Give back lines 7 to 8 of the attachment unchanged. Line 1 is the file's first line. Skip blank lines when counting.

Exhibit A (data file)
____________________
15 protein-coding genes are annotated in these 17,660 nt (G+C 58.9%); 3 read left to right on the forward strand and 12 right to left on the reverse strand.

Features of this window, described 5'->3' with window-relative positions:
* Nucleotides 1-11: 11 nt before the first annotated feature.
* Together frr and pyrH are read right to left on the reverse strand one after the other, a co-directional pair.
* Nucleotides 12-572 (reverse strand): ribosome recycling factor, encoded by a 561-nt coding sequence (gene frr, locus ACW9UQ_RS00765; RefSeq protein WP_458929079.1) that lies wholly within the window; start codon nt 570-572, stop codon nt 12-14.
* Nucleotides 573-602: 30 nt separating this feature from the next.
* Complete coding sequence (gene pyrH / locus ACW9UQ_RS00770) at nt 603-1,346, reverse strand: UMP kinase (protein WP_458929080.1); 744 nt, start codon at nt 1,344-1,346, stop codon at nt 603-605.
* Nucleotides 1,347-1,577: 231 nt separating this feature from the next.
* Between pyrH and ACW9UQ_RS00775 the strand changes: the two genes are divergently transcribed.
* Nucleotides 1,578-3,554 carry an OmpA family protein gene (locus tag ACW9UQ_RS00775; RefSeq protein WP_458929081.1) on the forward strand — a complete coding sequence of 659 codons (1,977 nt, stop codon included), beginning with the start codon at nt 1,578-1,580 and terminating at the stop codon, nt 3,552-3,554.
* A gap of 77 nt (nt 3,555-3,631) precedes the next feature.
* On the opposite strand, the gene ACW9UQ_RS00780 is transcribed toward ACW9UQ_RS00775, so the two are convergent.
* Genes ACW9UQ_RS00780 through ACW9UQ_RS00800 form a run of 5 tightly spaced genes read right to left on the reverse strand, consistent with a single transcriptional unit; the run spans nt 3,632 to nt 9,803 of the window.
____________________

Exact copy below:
* Complete coding sequence (gene pyrH / locus ACW9UQ_RS00770) at nt 603-1,346, reverse strand: UMP kinase (protein WP_458929080.1); 744 nt, start codon at nt 1,344-1,346, stop codon at nt 603-605.
* Nucleotides 1,347-1,577: 231 nt separating this feature from the next.